(A) A licensed huckster, who was obliged to wear a
badge. By 5 Eliz., c. 12, it was enacted that “Badgers were to be
licensed annually, under a penalty of #5.”
“Under Dec. 17, 1565, we read of ‘Certain persons upon Humber side
who ... by great quantities of corn two of whom were authorised
badgers.’” —State Papers (Domestic Series).
(To) To tease or annoy by superior numbers. In allusion
to the ancient custom of badger-baiting. A badger was kennelled in a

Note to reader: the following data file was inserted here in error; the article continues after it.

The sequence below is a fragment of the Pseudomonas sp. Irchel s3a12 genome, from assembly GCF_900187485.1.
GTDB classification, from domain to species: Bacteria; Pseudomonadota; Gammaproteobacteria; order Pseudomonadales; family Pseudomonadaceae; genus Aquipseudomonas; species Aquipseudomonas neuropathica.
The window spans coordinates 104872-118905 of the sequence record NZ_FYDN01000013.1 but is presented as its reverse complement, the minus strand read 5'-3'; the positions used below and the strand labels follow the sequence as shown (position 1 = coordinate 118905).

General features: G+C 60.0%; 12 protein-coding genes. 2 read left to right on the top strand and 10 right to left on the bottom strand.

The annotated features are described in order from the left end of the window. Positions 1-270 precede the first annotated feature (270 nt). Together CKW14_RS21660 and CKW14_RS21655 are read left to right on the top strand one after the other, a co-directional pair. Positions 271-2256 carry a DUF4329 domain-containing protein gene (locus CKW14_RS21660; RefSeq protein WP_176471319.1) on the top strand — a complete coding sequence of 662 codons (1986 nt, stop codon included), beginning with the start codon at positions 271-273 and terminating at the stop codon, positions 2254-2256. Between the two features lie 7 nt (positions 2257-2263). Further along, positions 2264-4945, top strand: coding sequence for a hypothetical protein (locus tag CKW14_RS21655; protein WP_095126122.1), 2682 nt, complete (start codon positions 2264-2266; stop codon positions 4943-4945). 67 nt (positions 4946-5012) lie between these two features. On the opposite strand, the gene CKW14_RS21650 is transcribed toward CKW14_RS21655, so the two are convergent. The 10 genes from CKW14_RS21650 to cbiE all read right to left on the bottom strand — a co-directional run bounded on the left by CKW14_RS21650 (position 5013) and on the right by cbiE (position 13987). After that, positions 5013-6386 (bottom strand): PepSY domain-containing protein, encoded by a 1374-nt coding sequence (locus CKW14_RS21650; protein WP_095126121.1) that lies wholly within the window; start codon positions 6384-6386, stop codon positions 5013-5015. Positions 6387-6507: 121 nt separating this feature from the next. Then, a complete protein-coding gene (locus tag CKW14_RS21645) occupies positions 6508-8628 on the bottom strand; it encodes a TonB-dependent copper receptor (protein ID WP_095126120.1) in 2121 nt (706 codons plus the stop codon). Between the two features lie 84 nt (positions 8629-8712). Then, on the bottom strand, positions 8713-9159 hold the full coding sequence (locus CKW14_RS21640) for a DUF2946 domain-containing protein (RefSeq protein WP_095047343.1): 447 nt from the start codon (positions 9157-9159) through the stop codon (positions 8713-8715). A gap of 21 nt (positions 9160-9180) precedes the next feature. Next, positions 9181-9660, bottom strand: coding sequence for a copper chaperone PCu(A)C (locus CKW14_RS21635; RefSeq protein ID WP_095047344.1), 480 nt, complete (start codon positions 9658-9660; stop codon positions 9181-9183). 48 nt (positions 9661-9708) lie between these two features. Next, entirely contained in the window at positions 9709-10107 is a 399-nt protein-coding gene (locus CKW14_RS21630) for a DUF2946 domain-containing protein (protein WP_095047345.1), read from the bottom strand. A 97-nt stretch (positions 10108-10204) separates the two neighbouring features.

tub, where dogs were set upon him to worry him out. When dragged from
his tub the poor beast was allowed to retire to it till he recovered
from the attack. This process was repeated several times.
It is a vulgar error that the legs of a badger are shorter on one
side than on the other.
“I think that Titus Oates was as uneven as a badger.” —Lord
Drawing a badger
is drawing him out of his tub by means of dogs.
Source: Dictionary of Phrase and Fable, E. Cobham Brewer, 1894
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